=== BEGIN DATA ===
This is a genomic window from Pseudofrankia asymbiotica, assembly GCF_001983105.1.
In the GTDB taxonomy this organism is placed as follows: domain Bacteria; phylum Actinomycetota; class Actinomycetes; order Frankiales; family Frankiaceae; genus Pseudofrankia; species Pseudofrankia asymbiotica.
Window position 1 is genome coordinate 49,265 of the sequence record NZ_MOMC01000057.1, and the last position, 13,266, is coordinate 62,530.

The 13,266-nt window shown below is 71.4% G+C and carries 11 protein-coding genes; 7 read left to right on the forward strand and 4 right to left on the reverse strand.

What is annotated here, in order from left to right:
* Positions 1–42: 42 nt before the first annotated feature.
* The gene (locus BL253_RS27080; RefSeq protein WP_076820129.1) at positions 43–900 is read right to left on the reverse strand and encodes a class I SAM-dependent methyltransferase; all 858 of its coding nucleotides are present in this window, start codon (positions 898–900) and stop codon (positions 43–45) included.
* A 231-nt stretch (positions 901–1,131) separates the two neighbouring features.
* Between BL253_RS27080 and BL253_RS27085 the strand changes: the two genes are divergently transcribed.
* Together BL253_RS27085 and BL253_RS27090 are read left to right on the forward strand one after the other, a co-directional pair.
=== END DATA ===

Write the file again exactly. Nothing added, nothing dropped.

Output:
This is a genomic window from Pseudofrankia asymbiotica, assembly GCF_001983105.1.
In the GTDB taxonomy this organism is placed as follows: domain Bacteria; phylum Actinomycetota; class Actinomycetes; order Frankiales; family Frankiaceae; genus Pseudofrankia; species Pseudofrankia asymbiotica.
Window position 1 is genome coordinate 49,265 of the sequence record NZ_MOMC01000057.1, and the last position, 13,266, is coordinate 62,530.

The 13,266-nt window shown below is 71.4% G+C and carries 11 protein-coding genes; 7 read left to right on the forward strand and 4 right to left on the reverse strand.

What is annotated here, in order from left to right:
* Positions 1–42: 42 nt before the first annotated feature.
* The gene (locus BL253_RS27080; RefSeq protein WP_076820129.1) at positions 43–900 is read right to left on the reverse strand and encodes a class I SAM-dependent methyltransferase; all 858 of its coding nucleotides are present in this window, start codon (positions 898–900) and stop codon (positions 43–45) included.
* A 231-nt stretch (positions 901–1,131) separates the two neighbouring features.
* Between BL253_RS27080 and BL253_RS27085 the strand changes: the two genes are divergently transcribed.
* Together BL253_RS27085 and BL253_RS27090 are read left to right on the forward strand one after the other, a co-directional pair.